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### Transcript of Chapter 10 - Rotation In this chapter we will study the rotational motion of rigid bodies about a...

• Slide 1
• Chapter 10 - Rotation In this chapter we will study the rotational motion of rigid bodies about a fixed axis. To describe this type of motion we will introduce the following new concepts: Angular displacement (symbol: ) Avg. and instantaneous angular velocity (symbol: ) Avg. and instantaneous angular acceleration (symbol: ) Rotational inertia, also known as moment of inertia (symbol I ) The kinetic energy of rotation as well as the rotational inertia; Torque (symbol ) We will have to solve problems related to the above mentioned concepts.
• Slide 2
• The Rotational Variables In this chapter we will study the rotational motion of rigid bodies about fixed axes. A rigid body is defined as one that can rotate with all its parts locked together and without any change of its shape. A fixed axis means that the object rotates about an axis that does not move, also called the axis of rotation or the rotation axis. We can describe the motion of a rigid body rotating about a fixed axis by specifying just one parameter. Every point of the body moves in a circle whose center lies on the axis of rotation, and every point moves through the same angle during a particular time interval.
• Slide 3
• Consider the rigid body of the figure. We take the z-axis to be the fixed axis of rotation. We define a reference line that is fixed in the rigid body and is perpendicular to the rotational axis. The angular position of this line is the angle of the line relative to a fixed direction, which we take as the zero angular position. In Fig. 11-3, the angular position is measured relative to the positive direction of the x axis.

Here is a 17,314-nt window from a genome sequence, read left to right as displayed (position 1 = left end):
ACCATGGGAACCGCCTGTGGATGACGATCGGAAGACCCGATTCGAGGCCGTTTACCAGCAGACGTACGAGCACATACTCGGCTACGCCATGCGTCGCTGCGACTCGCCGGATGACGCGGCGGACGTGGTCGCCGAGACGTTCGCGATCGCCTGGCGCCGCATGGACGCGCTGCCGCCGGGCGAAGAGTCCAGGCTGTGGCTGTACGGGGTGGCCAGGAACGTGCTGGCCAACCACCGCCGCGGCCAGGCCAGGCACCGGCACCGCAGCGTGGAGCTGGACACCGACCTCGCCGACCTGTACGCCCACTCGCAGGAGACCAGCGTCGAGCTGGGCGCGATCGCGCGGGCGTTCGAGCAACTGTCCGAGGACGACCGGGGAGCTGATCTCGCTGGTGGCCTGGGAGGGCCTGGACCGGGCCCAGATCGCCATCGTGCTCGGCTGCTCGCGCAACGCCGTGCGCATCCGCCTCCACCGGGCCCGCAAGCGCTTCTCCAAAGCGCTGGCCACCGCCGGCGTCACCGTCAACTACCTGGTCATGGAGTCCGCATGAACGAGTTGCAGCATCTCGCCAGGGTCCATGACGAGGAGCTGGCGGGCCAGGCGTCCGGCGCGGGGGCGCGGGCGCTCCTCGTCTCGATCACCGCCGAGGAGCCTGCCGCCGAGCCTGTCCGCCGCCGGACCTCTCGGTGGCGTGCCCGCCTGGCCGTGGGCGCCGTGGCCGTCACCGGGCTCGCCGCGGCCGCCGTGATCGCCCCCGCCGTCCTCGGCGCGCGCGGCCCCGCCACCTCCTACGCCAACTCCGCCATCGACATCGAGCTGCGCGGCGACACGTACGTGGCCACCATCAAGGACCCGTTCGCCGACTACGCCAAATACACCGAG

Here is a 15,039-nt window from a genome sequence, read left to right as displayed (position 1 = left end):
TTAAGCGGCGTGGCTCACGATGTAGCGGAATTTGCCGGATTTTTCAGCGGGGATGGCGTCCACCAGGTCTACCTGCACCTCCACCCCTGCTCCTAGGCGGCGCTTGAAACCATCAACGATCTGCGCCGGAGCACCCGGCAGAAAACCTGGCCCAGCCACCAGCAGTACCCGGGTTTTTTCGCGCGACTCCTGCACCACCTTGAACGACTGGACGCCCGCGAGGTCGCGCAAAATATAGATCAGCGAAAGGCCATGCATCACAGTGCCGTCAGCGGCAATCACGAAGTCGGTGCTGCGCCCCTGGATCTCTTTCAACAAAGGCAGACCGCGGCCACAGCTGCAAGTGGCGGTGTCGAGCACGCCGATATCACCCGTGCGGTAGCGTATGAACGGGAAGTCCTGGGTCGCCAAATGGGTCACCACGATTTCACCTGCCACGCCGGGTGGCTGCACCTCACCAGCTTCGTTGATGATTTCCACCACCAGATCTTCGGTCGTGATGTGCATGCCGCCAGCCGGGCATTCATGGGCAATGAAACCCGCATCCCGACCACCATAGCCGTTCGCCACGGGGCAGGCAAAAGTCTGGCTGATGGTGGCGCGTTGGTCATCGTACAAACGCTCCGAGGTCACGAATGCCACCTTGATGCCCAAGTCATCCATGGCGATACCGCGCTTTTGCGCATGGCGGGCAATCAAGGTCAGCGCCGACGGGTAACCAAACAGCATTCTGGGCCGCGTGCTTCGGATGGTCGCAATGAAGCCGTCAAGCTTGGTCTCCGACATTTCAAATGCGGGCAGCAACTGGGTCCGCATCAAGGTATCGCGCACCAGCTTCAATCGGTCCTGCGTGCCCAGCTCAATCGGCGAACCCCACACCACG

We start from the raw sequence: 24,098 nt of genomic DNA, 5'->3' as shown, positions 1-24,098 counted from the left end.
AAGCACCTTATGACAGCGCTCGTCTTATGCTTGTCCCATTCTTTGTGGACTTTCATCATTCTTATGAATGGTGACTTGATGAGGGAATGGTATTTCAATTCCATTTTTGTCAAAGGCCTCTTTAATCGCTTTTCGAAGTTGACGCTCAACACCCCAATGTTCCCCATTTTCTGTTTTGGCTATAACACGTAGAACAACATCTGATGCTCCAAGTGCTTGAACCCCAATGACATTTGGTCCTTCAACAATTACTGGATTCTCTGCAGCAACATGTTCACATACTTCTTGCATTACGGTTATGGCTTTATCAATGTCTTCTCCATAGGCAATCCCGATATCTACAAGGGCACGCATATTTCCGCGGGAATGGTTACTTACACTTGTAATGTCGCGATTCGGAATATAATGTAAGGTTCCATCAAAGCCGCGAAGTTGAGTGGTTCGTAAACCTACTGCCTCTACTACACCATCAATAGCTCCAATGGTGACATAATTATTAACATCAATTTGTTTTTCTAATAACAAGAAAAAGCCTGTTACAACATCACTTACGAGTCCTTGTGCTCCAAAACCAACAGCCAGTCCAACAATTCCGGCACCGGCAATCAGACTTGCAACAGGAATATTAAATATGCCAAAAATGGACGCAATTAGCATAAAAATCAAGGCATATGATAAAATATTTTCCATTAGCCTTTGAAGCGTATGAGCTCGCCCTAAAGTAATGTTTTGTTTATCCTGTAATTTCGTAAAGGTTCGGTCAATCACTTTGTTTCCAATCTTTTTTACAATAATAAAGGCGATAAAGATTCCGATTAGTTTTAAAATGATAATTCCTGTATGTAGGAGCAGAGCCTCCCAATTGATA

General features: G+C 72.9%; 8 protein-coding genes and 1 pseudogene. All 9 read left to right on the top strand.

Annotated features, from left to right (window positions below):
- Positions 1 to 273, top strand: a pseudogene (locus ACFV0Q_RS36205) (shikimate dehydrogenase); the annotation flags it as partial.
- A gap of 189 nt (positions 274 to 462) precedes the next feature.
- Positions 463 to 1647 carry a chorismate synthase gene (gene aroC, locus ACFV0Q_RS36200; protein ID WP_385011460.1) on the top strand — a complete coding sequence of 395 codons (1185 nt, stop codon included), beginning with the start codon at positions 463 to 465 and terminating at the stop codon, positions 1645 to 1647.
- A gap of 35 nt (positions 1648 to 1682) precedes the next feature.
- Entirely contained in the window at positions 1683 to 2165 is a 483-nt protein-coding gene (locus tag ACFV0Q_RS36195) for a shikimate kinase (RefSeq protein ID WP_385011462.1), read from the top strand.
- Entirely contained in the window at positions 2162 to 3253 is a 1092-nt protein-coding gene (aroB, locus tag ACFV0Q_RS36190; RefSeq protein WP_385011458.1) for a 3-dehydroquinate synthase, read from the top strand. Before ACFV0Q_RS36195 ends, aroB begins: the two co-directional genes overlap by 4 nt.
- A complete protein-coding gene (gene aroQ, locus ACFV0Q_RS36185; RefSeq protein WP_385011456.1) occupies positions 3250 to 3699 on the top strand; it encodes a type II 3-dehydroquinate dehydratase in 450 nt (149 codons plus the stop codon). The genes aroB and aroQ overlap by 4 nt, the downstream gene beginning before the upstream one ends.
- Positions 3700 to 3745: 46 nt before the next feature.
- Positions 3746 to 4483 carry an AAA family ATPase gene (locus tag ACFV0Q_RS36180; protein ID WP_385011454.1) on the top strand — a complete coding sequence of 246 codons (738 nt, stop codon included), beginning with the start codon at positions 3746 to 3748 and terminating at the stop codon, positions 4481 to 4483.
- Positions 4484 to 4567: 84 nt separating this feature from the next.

• Slide 4
• From geometry, we know that is given by (in radians)(10-1) Here s is the length of arc (arc distance) along a circle and between the x axis (the zero angular position) and the reference line; r is the radius of that circle. This angle is measured in radians (rad) rather than in revolutions (rev) or degrees. The radian, being the ratio of two lengths, is a pure number and thus has no dimension. Because the circumference of a circle of radius r is 2 r, there are 2 radians in a complete circle: (10-2) 1 rad = 57,3 0 = 0,159 rev (10-3)
• Slide 5
• Angular Displacement If the body of Fig. 10-3 rotates about the rotation axis as in Fig. 10-4, changing the angular position of the reference line from 1 to 2, the body undergoes an angular displacement given by: = 2 1 (10-4) This definition of angular displacement holds not only for the rigid body as a whole but also for every particle within that body. An angular displacement in the counter- clockwise direction is positive, and one in the clockwise direction is negative.
• Slide 6
• Angular Velocity Suppose (see Fig. 10-4 ) that our rotating body is at angular position 1 at time t 1 and at angular position 2 at time t 2. We define the average angular velocity of the body in the time interval t from t 1 to t 2 to be (10-5) Instantaneous angular velocity, : (10-6) Unit of : rad/s or rev/s
• Slide 7
• Angular Acceleration If the angular velocity of a rotating body is not constant, then the body has an angular acceleration, Let 2 and 1 be its angular velocities at times t 2 and t 1, respectively. The average angular acceleration of the rotating body in the interval from t 1 to t 2 is defined as: (10-7) Instantaneous angular acceleration, : (10-8) Do Sample Problems 10-1 & 10-2, p244-246 Unit: rad/s 2 or rev/s 2
• Slide 8
• A s O (10-17) (10-18) (10-19)(10-20)
• Slide 9
• r O (10-8) (10-22) (10-23)
• Slide 10
• (10-6)
• Slide 11
• O riri mimi (10-31) (10-32)(10-33)(10-34) (10-35)
• Slide 12
• Slide 13
• In the table below we list the rotational inertias for some rigid bodies. (10-10)
• Slide 14
• (10-36)
• Slide 15
• A
• Slide 16
• Do Sample Problems 10-6 to 10-8, p254-256
• Slide 17
• (10-13) (10-39) (10-41) (10-40) Draaimoment
• Slide 18
• (10-45)
• Slide 19
• O 1 2 3 i riri (10-15) (10-42)
• Slide 20
• (10-18)